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Species / Aporrhais

Aporrhais

Stromboidea


Original Diagnosis of Aporrhais in Da Costa, 1778, p. 136:

  • "Murices or Rocks, whose wing is cut into spikes or fingers."
  • "Murices ou Rochers, dont l'aile est decoupée en pattes ou doigts."

Type species by original designation is Aporrhais quadrifidus (Strombus pes pelecani Linnaeus, 1758).

The Genus Aporrhais contains several species:

unknown species:

available names


History and Synonymy

  • Aporrhais Da Costa, 1778:136 (TS by Monotypy: Aporrhais quadrifidus Da Costa, 1778)
    • Syn.: Androvandus Woodward, 1851:129 Settepassi, 1971:I [non Woodward, 1851]
    • Syn.: Aphorais Gray, 1847: 270 [incorrect subsequent spelling]
    • Syn.: Aphorrais Auct. [incorrect subsequent spelling]
    • Syn.: Aporhais Weinzettl, 1910 [incorrect subsequent spelling]
    • Syn.: Apporhais Auct. [incorrect subsequent spelling]
    • Syn.: Chenopus Philippi, 1836: 214
    • Syn.: Ornitopus Piette, 1891:504
    • Syn.: Pelecanus Piette, 1876:265 [non Linnaeus, 1758]
    • Syn.: Struthiodomus Coen, 1931:145 [ex MS Monterosato]

350 BC

Aristotle (350 BC), "Historia Animalium": Aristotle used Aporrhais in a way, that it is doubtful which species is meant.

  • The original text by Aristotle translated by D'Arcy Wentworth Thompson: "The nerites has a smooth large round shell, and resembles the ceryx in shape, only the poppy-juice is, in its case, not black but red. It clings with great force near the middle. In calm weather, then, they go free afield, but when the wind blows the carcinia take shelter against the rocks: the neritae themselves cling fast like limpets; and the same is the case with the haemorrhoid or aporrhaid and all others of the like kind. And, by the way, they cling to the rock, when they turn back their operculum, for this operculum seems like a lid; in fact this structure represents the one part, in the stromboids, of that which in the bivalves is a duplicate shell. The interior of the animal is fleshy, and the mouth is inside. And it is the same with the haemorrhoid, the purple murex, and all suchlike animals." This text leaves space for interpretation (haemorrhoid = aporrhaid ?), since the natural habitat of Aporrhais pespelecani is not rock.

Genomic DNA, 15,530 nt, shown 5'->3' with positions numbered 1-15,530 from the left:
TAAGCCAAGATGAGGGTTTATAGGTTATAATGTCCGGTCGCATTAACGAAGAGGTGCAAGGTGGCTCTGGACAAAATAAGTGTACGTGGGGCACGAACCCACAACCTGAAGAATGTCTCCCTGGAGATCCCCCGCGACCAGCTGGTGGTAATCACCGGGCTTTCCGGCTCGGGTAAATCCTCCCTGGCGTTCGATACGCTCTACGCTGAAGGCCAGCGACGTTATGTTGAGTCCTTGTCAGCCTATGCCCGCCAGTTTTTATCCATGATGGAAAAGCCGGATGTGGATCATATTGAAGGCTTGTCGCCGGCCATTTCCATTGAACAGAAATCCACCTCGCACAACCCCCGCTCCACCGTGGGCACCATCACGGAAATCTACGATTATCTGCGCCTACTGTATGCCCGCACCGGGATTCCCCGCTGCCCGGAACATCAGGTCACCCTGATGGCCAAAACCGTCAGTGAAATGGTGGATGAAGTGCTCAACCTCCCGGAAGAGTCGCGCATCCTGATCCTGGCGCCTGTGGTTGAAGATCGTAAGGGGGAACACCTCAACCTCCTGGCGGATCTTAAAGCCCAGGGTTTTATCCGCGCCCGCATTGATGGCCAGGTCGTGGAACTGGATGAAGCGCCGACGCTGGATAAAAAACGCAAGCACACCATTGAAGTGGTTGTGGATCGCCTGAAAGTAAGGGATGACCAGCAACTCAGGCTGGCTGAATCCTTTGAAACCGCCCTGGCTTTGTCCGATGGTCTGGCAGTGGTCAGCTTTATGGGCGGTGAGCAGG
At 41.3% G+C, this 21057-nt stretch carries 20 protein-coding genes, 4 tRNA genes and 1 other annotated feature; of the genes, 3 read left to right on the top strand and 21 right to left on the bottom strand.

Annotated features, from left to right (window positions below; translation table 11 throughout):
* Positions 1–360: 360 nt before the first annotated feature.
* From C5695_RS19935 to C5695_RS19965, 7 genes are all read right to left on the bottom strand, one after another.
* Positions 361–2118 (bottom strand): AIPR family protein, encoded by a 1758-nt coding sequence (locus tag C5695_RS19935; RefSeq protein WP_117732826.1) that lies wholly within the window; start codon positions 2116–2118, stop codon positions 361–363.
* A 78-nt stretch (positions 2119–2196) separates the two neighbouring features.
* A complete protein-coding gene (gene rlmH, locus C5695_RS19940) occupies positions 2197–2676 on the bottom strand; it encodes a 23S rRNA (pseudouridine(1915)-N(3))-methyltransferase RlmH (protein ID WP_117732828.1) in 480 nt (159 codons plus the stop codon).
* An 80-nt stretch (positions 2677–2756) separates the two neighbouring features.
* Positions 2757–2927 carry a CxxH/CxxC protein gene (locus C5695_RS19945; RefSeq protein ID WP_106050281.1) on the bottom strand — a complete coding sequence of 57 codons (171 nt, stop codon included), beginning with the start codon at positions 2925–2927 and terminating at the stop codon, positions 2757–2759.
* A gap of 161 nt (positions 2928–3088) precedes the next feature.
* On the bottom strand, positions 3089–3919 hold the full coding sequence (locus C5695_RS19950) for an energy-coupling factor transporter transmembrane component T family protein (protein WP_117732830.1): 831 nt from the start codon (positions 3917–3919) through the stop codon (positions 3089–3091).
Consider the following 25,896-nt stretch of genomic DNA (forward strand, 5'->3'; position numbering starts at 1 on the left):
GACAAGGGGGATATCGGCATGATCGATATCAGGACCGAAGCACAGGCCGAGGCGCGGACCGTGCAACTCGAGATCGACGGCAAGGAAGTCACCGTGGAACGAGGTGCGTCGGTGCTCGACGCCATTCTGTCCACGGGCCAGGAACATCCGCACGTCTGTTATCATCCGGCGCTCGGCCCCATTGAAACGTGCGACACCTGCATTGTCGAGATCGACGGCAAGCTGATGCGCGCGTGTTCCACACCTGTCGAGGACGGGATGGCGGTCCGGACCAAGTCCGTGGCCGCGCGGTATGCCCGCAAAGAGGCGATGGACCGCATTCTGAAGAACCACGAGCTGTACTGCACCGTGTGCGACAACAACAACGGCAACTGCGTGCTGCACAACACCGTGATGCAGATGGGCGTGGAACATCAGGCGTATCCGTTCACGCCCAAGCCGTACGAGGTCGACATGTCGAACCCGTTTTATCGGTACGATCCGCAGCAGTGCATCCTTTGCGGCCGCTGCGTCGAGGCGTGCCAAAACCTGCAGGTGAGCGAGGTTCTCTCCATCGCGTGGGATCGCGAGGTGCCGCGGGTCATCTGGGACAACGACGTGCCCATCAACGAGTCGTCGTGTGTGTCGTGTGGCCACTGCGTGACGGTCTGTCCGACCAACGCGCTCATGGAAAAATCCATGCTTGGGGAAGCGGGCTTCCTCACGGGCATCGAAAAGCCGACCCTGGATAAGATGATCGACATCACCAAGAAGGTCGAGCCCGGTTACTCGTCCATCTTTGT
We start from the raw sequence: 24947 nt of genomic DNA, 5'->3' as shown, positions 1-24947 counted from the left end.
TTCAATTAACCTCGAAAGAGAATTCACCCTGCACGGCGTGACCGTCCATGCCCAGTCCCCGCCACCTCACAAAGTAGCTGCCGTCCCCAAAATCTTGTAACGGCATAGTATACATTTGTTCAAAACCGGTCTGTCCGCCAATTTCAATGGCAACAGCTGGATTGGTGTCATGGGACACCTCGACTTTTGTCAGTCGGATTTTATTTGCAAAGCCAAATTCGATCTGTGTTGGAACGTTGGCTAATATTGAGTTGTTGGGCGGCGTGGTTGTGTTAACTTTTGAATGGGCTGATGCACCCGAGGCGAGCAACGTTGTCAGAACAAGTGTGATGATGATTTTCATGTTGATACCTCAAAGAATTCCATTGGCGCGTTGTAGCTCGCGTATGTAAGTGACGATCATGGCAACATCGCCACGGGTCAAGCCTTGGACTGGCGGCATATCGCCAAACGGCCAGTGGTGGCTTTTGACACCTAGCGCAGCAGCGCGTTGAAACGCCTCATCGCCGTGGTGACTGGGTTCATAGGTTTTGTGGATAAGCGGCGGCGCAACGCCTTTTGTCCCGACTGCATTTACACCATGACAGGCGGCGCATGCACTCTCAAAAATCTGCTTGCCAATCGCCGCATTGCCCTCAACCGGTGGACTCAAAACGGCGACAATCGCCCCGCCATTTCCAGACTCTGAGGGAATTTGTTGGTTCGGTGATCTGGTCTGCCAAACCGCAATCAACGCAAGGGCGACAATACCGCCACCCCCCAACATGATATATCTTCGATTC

1847

Gray, 1847:270 Aphorais [incorrect subsequent spelling]


Biology:

  • Aporrhais gastropods are suspension feeders. One function of the wing is to aid the shell in filter feeding when the mollusc is buried. It forms a filtering chamber for an inhalant current entering near the anterior rostrum and an exhalant current leaving from a sinus in the posterior region of the aperture (Savazzi, 1991; Yonge, 1932)

Etymology of Aporrhais:

  • "spout-shell" from aporrheo (greek) to flow away (cited after "A Manual of the Mollusca; Or, Rudimentary Treatise of Recent and Fossil Shells" by Samuel Peckworth Woodward)
  • " απορρέω " to emanate, to flow out in drops, see "Elements of conchology: An Introduction to the Natural History of Shells and of the Animals ..." by Lovell Reeve, p.89
  • see also Gabb, 1868
  • see also "Aristoteles Thierkunde: Ein Beitrag zur Geschichte der Zoologie, Physiologie und alten Philosophie" by Jürgen Bona Meyer (1855), Google Books
  • Aldrovandi (1606) used Aporrhais for a large Lambis.
  • the grammatical gender of Aporrhais is feminine, see Manganelli et al. , 2008. The endings of the epithets have to be chosen according to this (see ICZN rules).

References


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